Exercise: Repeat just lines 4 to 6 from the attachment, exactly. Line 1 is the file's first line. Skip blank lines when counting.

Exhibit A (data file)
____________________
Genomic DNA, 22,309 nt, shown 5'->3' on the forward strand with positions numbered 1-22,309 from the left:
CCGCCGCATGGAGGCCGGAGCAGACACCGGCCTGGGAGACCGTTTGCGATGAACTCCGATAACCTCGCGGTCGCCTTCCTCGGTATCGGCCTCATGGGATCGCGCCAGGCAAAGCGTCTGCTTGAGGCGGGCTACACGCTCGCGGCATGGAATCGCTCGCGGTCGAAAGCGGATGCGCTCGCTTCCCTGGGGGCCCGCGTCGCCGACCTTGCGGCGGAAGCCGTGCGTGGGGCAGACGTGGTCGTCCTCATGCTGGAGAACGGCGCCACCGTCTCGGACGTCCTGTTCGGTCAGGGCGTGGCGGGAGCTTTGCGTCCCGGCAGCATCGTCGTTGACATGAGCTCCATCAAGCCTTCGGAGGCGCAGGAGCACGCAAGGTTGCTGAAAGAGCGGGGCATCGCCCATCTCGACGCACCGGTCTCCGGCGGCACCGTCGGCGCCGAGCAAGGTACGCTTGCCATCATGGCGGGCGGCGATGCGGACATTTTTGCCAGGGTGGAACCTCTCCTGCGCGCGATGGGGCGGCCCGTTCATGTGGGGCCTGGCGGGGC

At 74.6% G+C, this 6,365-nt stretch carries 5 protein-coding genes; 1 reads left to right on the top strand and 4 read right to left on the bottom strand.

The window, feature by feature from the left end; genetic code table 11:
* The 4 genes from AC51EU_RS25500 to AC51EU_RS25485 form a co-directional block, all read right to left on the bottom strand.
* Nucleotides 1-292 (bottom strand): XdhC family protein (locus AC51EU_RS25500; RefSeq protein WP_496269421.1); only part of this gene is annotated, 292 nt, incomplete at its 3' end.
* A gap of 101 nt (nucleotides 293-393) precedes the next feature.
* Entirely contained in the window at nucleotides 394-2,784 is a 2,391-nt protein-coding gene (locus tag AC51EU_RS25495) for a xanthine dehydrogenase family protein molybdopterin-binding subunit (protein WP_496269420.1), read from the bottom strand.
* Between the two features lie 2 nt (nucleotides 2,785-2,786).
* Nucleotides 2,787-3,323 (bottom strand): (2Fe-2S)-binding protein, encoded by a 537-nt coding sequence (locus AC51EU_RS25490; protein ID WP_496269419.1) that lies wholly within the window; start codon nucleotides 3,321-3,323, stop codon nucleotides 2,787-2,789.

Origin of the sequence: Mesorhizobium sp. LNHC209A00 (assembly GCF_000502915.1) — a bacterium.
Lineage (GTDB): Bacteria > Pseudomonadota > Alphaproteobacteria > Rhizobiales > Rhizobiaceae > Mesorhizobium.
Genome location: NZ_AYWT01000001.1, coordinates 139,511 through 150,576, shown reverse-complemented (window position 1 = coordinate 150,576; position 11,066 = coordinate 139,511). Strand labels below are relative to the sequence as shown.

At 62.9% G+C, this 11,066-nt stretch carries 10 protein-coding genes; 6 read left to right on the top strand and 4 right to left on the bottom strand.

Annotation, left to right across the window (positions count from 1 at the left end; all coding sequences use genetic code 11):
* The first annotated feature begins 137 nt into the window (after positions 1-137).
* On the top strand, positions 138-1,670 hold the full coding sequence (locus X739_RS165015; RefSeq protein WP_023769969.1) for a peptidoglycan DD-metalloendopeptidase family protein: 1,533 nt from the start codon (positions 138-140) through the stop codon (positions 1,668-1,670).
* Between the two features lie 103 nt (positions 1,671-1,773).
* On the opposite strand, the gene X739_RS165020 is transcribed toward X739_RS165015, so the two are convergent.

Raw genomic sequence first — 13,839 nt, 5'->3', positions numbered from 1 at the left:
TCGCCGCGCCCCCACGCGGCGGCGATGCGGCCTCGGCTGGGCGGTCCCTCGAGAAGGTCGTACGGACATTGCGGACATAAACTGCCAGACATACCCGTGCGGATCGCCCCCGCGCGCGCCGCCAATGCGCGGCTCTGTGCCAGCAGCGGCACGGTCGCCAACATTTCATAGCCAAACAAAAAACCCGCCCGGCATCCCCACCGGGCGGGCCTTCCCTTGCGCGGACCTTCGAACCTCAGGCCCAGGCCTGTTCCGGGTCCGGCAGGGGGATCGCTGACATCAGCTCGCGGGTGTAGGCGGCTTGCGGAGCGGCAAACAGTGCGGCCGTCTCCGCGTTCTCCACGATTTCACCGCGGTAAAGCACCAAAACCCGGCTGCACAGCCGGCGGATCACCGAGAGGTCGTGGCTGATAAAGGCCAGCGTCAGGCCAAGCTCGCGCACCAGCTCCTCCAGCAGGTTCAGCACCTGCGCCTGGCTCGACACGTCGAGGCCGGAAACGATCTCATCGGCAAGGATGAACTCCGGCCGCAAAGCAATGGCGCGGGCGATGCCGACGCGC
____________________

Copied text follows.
The window, feature by feature from the left end; genetic code table 11:
* The 4 genes from AC51EU_RS25500 to AC51EU_RS25485 form a co-directional block, all read right to left on the bottom strand.
* Nucleotides 1-292 (bottom strand): XdhC family protein (locus AC51EU_RS25500; RefSeq protein WP_496269421.1); only part of this gene is annotated, 292 nt, incomplete at its 3' end.